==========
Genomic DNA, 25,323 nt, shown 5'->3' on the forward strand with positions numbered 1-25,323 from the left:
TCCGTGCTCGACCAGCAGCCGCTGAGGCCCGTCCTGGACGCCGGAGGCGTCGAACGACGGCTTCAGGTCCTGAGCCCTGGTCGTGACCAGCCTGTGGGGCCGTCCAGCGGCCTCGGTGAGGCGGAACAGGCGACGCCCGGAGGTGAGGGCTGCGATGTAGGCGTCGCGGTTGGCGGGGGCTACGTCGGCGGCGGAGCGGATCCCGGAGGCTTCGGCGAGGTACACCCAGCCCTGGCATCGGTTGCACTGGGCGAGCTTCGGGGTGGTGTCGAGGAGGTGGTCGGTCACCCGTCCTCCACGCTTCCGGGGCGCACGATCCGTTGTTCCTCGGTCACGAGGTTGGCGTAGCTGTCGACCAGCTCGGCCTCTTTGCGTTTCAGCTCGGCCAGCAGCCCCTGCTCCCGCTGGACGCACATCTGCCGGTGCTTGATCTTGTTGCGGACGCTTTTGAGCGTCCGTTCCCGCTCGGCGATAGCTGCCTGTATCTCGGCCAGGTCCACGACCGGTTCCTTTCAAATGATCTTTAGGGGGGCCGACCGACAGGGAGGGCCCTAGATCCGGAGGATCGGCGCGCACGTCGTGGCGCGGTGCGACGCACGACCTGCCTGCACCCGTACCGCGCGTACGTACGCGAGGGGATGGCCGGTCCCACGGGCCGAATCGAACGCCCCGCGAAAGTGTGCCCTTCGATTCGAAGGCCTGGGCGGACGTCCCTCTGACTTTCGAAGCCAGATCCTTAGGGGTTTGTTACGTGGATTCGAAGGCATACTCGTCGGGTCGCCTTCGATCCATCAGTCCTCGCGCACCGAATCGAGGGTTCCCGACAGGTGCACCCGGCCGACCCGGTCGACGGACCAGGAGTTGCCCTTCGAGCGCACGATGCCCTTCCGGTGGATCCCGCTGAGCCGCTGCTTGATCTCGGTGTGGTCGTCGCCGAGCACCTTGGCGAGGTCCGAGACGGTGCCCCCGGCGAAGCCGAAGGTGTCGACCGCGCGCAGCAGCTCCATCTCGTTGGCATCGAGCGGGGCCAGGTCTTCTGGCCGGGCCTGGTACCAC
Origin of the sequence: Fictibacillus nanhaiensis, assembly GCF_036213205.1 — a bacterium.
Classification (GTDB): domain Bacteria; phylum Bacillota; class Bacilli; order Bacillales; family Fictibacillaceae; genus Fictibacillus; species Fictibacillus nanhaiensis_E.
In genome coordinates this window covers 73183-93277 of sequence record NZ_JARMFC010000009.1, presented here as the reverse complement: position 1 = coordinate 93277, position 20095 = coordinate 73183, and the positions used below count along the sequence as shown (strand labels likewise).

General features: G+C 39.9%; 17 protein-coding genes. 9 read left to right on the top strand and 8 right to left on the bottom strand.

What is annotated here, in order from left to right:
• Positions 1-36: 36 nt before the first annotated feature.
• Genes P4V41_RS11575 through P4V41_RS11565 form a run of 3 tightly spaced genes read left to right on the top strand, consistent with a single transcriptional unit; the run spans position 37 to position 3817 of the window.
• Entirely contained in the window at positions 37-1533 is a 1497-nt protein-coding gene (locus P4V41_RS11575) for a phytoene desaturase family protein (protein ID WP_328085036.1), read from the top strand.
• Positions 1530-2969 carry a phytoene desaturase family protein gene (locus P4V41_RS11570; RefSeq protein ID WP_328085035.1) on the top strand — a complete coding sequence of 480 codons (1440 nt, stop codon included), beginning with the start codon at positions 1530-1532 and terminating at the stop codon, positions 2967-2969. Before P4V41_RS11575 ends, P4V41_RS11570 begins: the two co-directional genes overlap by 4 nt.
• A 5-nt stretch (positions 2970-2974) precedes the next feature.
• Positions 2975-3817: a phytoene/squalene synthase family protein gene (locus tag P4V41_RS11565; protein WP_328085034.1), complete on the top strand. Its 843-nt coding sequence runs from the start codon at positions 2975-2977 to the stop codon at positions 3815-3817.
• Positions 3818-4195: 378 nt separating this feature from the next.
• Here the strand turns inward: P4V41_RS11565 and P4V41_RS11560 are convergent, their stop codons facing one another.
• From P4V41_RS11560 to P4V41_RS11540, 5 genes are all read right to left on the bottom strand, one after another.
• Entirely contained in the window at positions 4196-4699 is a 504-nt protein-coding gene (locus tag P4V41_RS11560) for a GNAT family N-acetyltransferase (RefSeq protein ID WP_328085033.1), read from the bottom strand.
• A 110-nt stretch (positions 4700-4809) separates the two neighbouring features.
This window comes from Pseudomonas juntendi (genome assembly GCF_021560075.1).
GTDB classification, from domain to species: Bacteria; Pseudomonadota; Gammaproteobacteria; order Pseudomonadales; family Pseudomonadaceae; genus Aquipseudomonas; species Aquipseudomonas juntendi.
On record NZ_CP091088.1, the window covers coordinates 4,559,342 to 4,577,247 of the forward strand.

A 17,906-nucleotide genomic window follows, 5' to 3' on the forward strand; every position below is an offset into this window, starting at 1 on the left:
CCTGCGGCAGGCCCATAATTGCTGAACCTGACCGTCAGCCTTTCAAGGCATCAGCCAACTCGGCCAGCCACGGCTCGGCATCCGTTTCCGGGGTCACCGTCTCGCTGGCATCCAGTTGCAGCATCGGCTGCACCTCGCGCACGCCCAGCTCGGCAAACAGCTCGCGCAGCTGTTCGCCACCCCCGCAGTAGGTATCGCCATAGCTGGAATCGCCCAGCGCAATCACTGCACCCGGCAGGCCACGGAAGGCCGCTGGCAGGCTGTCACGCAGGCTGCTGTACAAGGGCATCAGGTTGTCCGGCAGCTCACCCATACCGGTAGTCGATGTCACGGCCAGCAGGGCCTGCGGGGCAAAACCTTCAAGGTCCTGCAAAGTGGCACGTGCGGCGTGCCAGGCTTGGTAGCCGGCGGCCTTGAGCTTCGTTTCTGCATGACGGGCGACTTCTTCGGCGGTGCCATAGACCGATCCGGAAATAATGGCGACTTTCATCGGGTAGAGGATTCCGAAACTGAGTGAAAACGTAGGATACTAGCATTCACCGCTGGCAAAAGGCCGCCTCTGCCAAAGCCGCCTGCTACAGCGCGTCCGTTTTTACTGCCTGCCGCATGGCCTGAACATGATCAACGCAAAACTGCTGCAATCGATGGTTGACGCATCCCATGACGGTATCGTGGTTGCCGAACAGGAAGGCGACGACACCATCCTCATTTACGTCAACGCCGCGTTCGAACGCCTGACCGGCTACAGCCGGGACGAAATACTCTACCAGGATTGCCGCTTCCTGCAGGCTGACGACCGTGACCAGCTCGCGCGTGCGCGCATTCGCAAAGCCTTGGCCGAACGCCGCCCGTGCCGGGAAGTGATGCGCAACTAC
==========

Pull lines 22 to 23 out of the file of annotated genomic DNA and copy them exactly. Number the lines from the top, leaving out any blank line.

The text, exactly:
A 17,906-nucleotide genomic window follows, 5' to 3' on the forward strand; every position below is an offset into this window, starting at 1 on the left:
CCTGCGGCAGGCCCATAATTGCTGAACCTGACCGTCAGCCTTTCAAGGCATCAGCCAACTCGGCCAGCCACGGCTCGGCATCCGTTTCCGGGGTCACCGTCTCGCTGGCATCCAGTTGCAGCATCGGCTGCACCTCGCGCACGCCCAGCTCGGCAAACAGCTCGCGCAGCTGTTCGCCACCCCCGCAGTAGGTATCGCCATAGCTGGAATCGCCCAGCGCAATCACTGCACCCGGCAGGCCACGGAAGGCCGCTGGCAGGCTGTCACGCAGGCTGCTGTACAAGGGCATCAGGTTGTCCGGCAGCTCACCCATACCGGTAGTCGATGTCACGGCCAGCAGGGCCTGCGGGGCAAAACCTTCAAGGTCCTGCAAAGTGGCACGTGCGGCGTGCCAGGCTTGGTAGCCGGCGGCCTTGAGCTTCGTTTCTGCATGACGGGCGACTTCTTCGGCGGTGCCATAGACCGATCCGGAAATAATGGCGACTTTCATCGGGTAGAGGATTCCGAAACTGAGTGAAAACGTAGGATACTAGCATTCACCGCTGGCAAAAGGCCGCCTCTGCCAAAGCCGCCTGCTACAGCGCGTCCGTTTTTACTGCCTGCCGCATGGCCTGAACATGATCAACGCAAAACTGCTGCAATCGATGGTTGACGCATCCCATGACGGTATCGTGGTTGCCGAACAGGAAGGCGACGACACCATCCTCATTTACGTCAACGCCGCGTTCGAACGCCTGACCGGCTACAGCCGGGACGAAATACTCTACCAGGATTGCCGCTTCCTGCAGGCTGACGACCGTGACCAGCTCGCGCGTGCGCGCATTCGCAAAGCCTTGGCCGAACGCCGCCCGTGCCGGGAAGTGATGCGCAACTAC